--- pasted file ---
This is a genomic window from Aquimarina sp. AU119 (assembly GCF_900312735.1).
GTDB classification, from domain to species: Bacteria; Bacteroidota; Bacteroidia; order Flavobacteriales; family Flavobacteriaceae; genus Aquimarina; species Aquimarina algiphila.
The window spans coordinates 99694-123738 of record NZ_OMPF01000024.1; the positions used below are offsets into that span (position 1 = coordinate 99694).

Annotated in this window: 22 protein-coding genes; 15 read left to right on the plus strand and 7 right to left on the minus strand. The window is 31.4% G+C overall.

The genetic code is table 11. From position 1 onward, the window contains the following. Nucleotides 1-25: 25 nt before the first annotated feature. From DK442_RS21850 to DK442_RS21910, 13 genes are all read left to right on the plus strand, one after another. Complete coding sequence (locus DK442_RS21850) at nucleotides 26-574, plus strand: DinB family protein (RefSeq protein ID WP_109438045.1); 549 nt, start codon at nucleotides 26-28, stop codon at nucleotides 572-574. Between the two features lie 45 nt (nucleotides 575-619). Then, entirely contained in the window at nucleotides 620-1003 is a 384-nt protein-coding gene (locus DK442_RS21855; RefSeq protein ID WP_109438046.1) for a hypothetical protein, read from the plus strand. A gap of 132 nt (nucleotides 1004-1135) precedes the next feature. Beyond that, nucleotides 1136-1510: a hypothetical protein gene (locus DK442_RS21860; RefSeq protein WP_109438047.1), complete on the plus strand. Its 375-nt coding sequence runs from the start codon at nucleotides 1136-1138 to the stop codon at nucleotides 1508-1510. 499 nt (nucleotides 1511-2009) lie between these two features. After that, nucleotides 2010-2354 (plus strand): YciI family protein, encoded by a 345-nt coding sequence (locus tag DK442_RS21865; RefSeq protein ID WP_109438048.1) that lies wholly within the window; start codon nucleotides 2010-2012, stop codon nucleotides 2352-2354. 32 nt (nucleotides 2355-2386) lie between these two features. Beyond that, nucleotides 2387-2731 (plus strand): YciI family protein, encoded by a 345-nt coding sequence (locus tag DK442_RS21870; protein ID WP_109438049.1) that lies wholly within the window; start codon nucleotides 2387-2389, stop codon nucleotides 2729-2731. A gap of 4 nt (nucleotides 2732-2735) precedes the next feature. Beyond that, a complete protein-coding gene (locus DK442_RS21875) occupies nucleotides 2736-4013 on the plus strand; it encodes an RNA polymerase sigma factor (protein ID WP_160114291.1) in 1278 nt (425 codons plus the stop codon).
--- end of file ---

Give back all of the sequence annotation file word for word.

This is a genomic window from Aquimarina sp. AU119 (assembly GCF_900312735.1).
GTDB classification, from domain to species: Bacteria; Bacteroidota; Bacteroidia; order Flavobacteriales; family Flavobacteriaceae; genus Aquimarina; species Aquimarina algiphila.
The window spans coordinates 99694-123738 of record NZ_OMPF01000024.1; the positions used below are offsets into that span (position 1 = coordinate 99694).

Annotated in this window: 22 protein-coding genes; 15 read left to right on the plus strand and 7 right to left on the minus strand. The window is 31.4% G+C overall.

The genetic code is table 11. From position 1 onward, the window contains the following. Nucleotides 1-25: 25 nt before the first annotated feature. From DK442_RS21850 to DK442_RS21910, 13 genes are all read left to right on the plus strand, one after another. Complete coding sequence (locus DK442_RS21850) at nucleotides 26-574, plus strand: DinB family protein (RefSeq protein ID WP_109438045.1); 549 nt, start codon at nucleotides 26-28, stop codon at nucleotides 572-574. Between the two features lie 45 nt (nucleotides 575-619). Then, entirely contained in the window at nucleotides 620-1003 is a 384-nt protein-coding gene (locus DK442_RS21855; RefSeq protein ID WP_109438046.1) for a hypothetical protein, read from the plus strand. A gap of 132 nt (nucleotides 1004-1135) precedes the next feature. Beyond that, nucleotides 1136-1510: a hypothetical protein gene (locus DK442_RS21860; RefSeq protein WP_109438047.1), complete on the plus strand. Its 375-nt coding sequence runs from the start codon at nucleotides 1136-1138 to the stop codon at nucleotides 1508-1510. 499 nt (nucleotides 1511-2009) lie between these two features. After that, nucleotides 2010-2354 (plus strand): YciI family protein, encoded by a 345-nt coding sequence (locus tag DK442_RS21865; RefSeq protein ID WP_109438048.1) that lies wholly within the window; start codon nucleotides 2010-2012, stop codon nucleotides 2352-2354. 32 nt (nucleotides 2355-2386) lie between these two features. Beyond that, nucleotides 2387-2731 (plus strand): YciI family protein, encoded by a 345-nt coding sequence (locus tag DK442_RS21870; protein ID WP_109438049.1) that lies wholly within the window; start codon nucleotides 2387-2389, stop codon nucleotides 2729-2731. A gap of 4 nt (nucleotides 2732-2735) precedes the next feature. Beyond that, a complete protein-coding gene (locus DK442_RS21875) occupies nucleotides 2736-4013 on the plus strand; it encodes an RNA polymerase sigma factor (protein ID WP_160114291.1) in 1278 nt (425 codons plus the stop codon).